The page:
Third Sunday of Easter – April 15, 2018

Texts for the Day

Textual Criticism

Today’s Gospel reading is a portion of the resurrection narrative from Luke. What about Mark? In the year of Mark, we only get Mark’s resurrection story once in the lectionary and only part of it at that. The reason may be that the ending of the Gospel of Mark is disputed by scholars and there is disagreement on how much of it was genuinely written by Mark.

First, read Mark 16:1-20 in its entirety.  Contemporary scholars generally agree that verses 9-20 were a later addition and were not written by Mark. However, there is nothing that prevents us from reading it as a whole and accepting what has come to us as scripture. What do you think of this story? It describes a progression from fear, through disbelief, and finally to carrying out the Great Commission. Is there anything you can identify with in this path?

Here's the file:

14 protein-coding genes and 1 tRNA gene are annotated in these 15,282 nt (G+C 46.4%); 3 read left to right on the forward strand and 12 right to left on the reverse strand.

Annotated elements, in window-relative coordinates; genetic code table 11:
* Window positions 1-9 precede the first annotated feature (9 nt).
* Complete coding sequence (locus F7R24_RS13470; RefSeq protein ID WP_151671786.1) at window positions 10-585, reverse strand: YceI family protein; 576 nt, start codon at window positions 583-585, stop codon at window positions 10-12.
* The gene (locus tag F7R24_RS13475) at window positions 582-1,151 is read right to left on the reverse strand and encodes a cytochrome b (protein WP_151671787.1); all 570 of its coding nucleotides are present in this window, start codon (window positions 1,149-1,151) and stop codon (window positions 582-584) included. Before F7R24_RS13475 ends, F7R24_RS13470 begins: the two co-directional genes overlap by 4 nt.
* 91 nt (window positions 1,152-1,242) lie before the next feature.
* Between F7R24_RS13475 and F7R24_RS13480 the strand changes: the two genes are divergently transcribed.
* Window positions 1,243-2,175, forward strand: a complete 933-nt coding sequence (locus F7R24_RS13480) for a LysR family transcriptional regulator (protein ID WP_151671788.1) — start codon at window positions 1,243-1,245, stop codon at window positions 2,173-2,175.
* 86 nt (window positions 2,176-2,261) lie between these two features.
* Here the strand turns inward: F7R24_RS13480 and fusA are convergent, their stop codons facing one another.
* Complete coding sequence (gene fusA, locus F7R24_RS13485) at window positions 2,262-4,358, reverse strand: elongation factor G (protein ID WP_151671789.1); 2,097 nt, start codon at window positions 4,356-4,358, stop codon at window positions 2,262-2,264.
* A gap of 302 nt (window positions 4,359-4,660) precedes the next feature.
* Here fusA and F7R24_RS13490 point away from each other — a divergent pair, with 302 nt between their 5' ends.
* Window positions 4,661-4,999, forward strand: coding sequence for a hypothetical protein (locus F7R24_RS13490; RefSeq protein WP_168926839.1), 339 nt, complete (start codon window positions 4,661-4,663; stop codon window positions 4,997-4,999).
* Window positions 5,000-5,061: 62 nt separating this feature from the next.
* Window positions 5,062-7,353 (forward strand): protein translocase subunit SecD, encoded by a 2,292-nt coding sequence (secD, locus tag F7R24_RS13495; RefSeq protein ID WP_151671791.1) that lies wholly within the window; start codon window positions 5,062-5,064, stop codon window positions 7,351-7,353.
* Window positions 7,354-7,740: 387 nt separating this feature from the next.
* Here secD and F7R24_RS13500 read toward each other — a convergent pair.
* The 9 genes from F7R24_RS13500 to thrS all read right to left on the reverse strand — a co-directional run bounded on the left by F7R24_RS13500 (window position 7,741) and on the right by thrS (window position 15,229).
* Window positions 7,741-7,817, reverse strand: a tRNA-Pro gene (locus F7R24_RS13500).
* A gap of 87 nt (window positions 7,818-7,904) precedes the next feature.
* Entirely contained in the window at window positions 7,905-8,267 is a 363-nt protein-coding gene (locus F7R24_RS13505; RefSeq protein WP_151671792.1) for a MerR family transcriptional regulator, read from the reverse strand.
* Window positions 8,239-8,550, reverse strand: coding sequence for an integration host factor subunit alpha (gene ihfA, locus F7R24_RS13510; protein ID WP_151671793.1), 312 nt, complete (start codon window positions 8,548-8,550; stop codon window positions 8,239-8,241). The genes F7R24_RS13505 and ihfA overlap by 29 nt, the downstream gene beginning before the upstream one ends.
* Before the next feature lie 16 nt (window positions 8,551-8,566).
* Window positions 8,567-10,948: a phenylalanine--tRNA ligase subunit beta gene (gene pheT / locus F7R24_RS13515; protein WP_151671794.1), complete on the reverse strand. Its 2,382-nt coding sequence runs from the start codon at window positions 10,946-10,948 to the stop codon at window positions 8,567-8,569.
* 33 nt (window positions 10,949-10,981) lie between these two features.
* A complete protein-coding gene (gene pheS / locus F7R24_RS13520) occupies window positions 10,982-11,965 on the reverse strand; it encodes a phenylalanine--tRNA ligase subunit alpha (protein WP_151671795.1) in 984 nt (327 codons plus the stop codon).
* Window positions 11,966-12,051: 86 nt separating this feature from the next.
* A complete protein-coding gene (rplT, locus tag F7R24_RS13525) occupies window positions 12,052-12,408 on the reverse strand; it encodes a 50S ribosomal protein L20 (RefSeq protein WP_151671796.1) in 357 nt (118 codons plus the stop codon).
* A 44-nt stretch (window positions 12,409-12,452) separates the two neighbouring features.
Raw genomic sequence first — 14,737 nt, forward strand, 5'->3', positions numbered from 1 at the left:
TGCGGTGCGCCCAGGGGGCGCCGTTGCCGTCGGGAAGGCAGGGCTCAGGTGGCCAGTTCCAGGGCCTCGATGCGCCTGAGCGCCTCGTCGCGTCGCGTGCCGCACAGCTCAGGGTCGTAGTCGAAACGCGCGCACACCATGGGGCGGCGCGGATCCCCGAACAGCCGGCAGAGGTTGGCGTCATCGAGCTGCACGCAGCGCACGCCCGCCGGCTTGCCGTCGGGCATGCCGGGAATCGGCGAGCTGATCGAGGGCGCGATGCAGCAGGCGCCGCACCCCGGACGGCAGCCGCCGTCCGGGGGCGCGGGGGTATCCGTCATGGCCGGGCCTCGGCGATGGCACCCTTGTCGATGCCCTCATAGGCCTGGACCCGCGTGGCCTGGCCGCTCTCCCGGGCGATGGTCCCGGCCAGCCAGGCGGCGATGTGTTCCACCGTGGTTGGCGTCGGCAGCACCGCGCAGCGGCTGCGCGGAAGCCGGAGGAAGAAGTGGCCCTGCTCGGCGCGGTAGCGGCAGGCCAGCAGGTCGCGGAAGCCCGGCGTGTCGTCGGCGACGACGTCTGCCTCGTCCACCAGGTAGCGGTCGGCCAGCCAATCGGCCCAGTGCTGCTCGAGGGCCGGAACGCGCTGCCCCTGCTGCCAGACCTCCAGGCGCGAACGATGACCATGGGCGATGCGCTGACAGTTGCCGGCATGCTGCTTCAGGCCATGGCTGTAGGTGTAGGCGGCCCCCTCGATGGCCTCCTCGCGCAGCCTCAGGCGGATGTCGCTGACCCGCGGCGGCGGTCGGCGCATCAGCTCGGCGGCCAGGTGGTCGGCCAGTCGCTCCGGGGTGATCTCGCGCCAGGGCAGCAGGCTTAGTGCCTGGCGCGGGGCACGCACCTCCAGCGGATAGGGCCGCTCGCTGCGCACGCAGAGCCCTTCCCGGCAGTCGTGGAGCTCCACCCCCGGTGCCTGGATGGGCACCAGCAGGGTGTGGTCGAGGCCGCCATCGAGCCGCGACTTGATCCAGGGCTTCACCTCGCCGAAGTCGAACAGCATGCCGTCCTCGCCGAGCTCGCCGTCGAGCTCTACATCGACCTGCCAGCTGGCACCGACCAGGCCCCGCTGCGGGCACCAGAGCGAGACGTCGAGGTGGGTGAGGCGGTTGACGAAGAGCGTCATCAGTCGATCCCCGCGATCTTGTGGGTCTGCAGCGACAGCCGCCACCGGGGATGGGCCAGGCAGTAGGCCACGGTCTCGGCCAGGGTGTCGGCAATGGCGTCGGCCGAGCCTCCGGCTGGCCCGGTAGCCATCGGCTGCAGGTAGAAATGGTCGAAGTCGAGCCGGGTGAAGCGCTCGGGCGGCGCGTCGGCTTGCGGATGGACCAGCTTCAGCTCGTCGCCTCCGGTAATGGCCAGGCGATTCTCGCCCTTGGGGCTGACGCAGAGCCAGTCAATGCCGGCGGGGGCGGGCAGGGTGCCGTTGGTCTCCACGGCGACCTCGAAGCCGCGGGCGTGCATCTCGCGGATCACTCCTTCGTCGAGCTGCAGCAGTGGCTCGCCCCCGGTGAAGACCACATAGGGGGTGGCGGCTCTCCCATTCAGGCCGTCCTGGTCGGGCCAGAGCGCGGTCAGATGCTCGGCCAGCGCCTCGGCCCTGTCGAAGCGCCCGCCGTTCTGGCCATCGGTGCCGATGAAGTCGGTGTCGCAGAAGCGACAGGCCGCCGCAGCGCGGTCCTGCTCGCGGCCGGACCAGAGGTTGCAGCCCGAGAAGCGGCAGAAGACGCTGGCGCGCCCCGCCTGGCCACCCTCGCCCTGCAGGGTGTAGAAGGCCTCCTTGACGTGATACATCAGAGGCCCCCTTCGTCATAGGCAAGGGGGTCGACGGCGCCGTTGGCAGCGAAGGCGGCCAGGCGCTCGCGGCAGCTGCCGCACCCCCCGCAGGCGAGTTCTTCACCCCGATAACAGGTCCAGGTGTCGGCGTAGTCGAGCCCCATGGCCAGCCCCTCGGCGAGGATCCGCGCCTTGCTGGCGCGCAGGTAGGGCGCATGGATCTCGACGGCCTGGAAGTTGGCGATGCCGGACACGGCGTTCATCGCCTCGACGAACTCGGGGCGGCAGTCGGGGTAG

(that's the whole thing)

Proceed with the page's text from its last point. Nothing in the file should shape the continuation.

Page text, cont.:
Now read Mark 16:1-8. There is consensus that these verses were written by Mark. Whether there is an additional ending that is now lost remains a mystery. What do you think of this ending? It ends on a bit of a cliffhanger, with the disciples running from the tomb in fear. Is this annoying? Or do you see this as an invitation to complete the story?

Besides these two options, there are additional variants such as the “Shorter Ending” and the “Freer Logion.” These can be found online or in the notes to a study Bible. Why do you think the setters of the lectionary have avoided passages such as Mark 16:9-20 that are part of the Bible, but have a disputed textual history? Is something lost by not reading these passages in church?

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